multiple distinct combinations. In Biblical Hebrew, valency applies to
the combination of a root and a binyan, or ‘stem.’
A better understanding of a verb’s valency can allow us to identify
which phrases are (selected) arguments and which are (optional)
adjuncts. In cases where a verb is infrequently attested it may be
possible to use close synonyms, to the extent that there are any, for
Let us start with a common verb, the Hebrew
ב?י, meaning ‘to sit or
stay.’ By knowing that the Qal of
ב?י has a common bivalent
pattern meaning ‘X stayed (at place) Y,’ we can avoid the mistake made
by Waltke-O’Connor when they list
תח־ה ֖ ֹאהל
from Genesis 18:1 as an adverbial accusative of place (§10.2.2b).
ה ֹחם ?
‘And he (was) sitting (at) the entrance of the tent during the hot
part of the day.’ (Gen 18:1) (Waltke-O’Connor 1990, §10.2.2b)
The bivalent pattern in question selects a Doer and a Location. The
Location may be either a noun phrase or a prepositional phrase. Either
way, it is called for
and licensed by the verb. Therefore, הל
תח־ה ֖ ֹא
is an argument, and this despite
the fact that the noun phrase has locative semantics. It takes
understanding the verb’s semantics to properly categorize it.
The traditional approach to noun phrases causes a proliferation of
category terms. The following two examples have been dubbed adverbial
accusatives of limitation and of material respectively. However, I
maintain that both are better understood as arguments of their
respective verbs. It is the verb’s semantics that accounts for the
idiosyncrasy of the noun phrases it selects. When this is recognized the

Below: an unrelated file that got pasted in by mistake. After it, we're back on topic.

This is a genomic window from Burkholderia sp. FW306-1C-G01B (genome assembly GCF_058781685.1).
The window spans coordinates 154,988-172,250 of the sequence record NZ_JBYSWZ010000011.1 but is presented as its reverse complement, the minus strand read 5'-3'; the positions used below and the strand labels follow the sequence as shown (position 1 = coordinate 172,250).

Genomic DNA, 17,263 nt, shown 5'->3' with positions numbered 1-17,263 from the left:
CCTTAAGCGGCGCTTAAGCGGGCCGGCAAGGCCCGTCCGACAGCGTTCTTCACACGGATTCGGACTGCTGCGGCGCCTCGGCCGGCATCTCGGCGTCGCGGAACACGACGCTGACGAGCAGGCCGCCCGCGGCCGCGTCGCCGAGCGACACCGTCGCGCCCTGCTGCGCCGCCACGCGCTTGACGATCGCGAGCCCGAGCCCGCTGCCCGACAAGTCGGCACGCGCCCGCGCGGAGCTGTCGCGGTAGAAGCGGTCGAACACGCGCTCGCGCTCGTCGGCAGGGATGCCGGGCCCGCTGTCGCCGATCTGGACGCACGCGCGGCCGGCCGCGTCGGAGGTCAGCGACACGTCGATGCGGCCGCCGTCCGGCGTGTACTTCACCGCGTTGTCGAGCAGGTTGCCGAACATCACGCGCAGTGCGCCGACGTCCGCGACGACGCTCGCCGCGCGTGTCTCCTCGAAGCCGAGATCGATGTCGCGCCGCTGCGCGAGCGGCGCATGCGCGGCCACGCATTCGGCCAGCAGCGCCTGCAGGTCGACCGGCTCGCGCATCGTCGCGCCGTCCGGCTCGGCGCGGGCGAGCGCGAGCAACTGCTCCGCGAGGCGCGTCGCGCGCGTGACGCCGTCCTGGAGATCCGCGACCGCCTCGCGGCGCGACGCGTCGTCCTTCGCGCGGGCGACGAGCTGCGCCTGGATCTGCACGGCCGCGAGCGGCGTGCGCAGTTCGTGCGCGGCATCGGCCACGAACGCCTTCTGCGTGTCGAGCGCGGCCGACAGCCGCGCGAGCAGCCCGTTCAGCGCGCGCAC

pool of ‘adverbial’ or ‘modifier’ noun phrases is much reduced.
Consider the example from Joshua 7:12, the so-called accusative of
ל ְפ ֵנ ֣י ֹא ְיביהם ֥?י ה ֖יfi ל ֵח֑ ֶרם (6) ֗
ֹע ֶר ף י ְפנfi֙
‘They will turn (the) nape towards their enemies because they have
ḥērem.’ (Josh 7:12) (Waltke-O’Connor 1990, §10.2.2e)
In the paper, I argue that the Qal of פנה, though
most often monovalent, meaning ‘X turned,’ also has a bivalent pattern
selecting a Theme and yielding ‘X turned Y.’ I compare the root
פנה with other roots in the same semantic range,
such as הפך,
סבב, and וב?. My
conclusion is that the noun ֶרף
and not a modifier.
in Josh 7:12 is an argument
A similar argument is made for the noun זהב
occuring in Exodus 25:18.
ַנ֥ ִים ? ֻר ִ ֖בים ָז ָה֑ב (7) וע ִ
‘And you shall make two cherubim (out of) gold.’ (Exod 25:18)
(Arnold-Choi 2003, §2.3.2f)
If we accept that the Qal of
ה?ע has a trivalent
pattern meaning ‘X made Y out of
Z,’ then the material זהב is an argument selected
by the verb’s semantics. Therefore
we have no need for subcategories like ‘limitation,’ ‘material,’ or
‘instrument’ and category two becomes simpler and more coherent.
Meanwhile the wide range of noun phrases falling under category one are
explained by the equally wide range of verbal semantics which any
language must have.
## NP Secondary Predicates
Whereas both arguments and adverbials interact with the verb to describe
exactly what sort of event we are dealing with, secondary predicates
have a relationship to an argument and not to the verb. I adopt
Rothstein’s (2011, 1442) definition of secondary predicate with some
(8) A secondary predicate is a one place, non-finite predicate